// if you need to wait for the above to finish, 
// that's a whole other set of problems

as per comments, if you want the first iteration to run immediately, change the code to

var length = messageList.length;
function myFunction(b) {
    console.log(util.inspect(messageList, false, null));
    console.log(util.inspect(messageList[1], false, null));
    console.log(util.inspect(messageList[1].id, false, null));
    console.log(util.inspect(messageList[b].id, false, null));
    var delID = messageList[b].id;
    //console.log(util.inspect(messageList, false, null));
    if (delID) {
        gmail.users.messages.trash({
            auth: auth,
            userId: 'me',
            id: delID,
        }, function(err2, delObject) {
            if (err2) {
                console.log("The message with ID: " + delID + " could not be deleted");
                console.log(err2);
                return;
            } else {
                console.log(util.inspect(delObject, false, null));
                console.log("Message was deleted with id: " + delID);
            }
        })
    }
    if (b < length - 1) {
        setTimeout(myFunction, 2000, b + 1);
    }
}
if (messageList.length > 0) {
    myFunction(0);
}
// note - any code here will run immediately! 
// it wont wait for the "iteration" to complete - 
// if you need to wait for the above to finish, 
// that's a whole other set of problems

If you want to have code that runs on completion of the iteration, things can be made a whole lot simpler with Promises - you could use this method regardless if you have code that runs on completion or not

messageList
.slice(1) // skip the first item in the array as per question code - remove this line to start at 0
.reduce(function(prom, messageItem, index) {
    return prom
    .then(function () {
        if (index) { // this avoids the 2 second wait on the first item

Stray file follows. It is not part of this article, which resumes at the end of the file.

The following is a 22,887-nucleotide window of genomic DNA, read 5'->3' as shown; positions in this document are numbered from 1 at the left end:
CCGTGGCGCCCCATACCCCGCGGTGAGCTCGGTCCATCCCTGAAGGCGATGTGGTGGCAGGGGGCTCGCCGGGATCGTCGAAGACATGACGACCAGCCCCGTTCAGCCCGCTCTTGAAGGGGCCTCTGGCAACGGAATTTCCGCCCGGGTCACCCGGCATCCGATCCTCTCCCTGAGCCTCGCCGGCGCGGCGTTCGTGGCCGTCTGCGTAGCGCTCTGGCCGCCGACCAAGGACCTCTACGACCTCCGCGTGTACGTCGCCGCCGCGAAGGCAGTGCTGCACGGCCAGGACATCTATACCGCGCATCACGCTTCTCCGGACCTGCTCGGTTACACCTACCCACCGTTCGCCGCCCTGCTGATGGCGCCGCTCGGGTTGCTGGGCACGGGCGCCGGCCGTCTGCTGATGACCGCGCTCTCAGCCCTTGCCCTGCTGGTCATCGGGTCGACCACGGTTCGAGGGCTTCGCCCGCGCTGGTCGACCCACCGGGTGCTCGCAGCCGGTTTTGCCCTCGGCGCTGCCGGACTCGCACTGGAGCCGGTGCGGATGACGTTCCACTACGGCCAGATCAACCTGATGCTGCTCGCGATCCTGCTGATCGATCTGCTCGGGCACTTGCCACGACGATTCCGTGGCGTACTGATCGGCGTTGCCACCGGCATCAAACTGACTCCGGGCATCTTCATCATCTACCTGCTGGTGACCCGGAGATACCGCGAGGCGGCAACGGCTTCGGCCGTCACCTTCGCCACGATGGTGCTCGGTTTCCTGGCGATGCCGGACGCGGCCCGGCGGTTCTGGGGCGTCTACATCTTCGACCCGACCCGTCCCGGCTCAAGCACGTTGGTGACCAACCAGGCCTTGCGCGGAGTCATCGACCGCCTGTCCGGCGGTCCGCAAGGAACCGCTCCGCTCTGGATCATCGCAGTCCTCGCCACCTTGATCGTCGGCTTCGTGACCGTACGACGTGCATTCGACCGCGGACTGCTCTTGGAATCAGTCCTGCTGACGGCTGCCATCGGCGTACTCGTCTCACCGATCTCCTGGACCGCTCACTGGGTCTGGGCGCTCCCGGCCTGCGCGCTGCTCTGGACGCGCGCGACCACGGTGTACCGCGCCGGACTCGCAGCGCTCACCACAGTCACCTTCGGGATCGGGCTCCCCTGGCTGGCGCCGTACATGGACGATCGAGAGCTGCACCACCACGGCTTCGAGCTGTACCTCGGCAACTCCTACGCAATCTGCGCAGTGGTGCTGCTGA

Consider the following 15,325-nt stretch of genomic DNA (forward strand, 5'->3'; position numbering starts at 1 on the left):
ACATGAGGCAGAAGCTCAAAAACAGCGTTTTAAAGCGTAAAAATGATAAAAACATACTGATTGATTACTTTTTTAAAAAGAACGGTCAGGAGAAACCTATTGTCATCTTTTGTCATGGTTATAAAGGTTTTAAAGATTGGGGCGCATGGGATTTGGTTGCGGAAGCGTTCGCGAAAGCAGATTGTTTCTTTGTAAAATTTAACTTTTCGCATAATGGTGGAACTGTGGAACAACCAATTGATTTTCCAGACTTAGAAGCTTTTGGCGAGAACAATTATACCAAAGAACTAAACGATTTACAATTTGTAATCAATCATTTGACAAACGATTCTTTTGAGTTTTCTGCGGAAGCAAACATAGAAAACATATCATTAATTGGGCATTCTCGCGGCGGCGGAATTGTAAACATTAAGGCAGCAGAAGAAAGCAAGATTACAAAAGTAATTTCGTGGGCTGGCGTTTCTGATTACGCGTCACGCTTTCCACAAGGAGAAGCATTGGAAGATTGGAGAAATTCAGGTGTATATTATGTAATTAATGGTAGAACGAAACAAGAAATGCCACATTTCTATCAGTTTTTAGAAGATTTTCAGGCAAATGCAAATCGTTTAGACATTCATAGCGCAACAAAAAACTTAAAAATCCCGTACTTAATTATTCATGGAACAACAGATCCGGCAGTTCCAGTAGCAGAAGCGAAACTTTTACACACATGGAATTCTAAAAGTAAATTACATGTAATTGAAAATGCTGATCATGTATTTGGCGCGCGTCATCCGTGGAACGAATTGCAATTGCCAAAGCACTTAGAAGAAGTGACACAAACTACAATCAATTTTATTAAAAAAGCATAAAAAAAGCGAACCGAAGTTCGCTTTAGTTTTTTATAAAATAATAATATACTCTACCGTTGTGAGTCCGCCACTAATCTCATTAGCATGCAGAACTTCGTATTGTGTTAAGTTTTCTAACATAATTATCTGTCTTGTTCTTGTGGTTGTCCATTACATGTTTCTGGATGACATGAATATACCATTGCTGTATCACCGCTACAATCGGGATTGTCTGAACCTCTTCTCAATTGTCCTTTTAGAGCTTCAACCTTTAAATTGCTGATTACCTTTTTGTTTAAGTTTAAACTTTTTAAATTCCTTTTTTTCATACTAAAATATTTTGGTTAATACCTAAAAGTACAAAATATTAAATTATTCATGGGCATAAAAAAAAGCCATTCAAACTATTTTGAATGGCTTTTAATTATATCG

return new Promise(function(resolve) {
                setTimeout(resolve, 2000);
            });
        }
    })
    .then(function() {
        console.log(util.inspect(messageList, false, null));
        console.log(util.inspect(messageItem, false, null));
        console.log(util.inspect(messageItem.id, false, null));
        var delID = messageItem.id;
        //console.log(util.inspect(messageList, false, null));
        if (delID) {
            gmail.users.messages.trash({
                auth: auth,
                userId: 'me',
                id: delID,
            }, function(err2, delObject) {
                if (err2) {
                    console.log("The message with ID: " + delID + " could not be deleted");
                    console.log(err2);
                    return;
                } else {
                    console.log(util.inspect(delObject, false, null));
                    console.log("Message was deleted with id: " + delID);
                }
            });
        }
    });
}, Promise.resolve()) // this starts the promise chain
.then(function() {
    // this code gets called once the "loop" finishes
});
// code here does not wait for the "loop" to finish
// in fact it runs before the first messageList item is even processed

This code does NOT wait for gmail.users.messages.trash to complete before starting the wait for the next iteration - if you need to wait for that, then, again, that's a whole other problem, but very very easily handled when using the promise method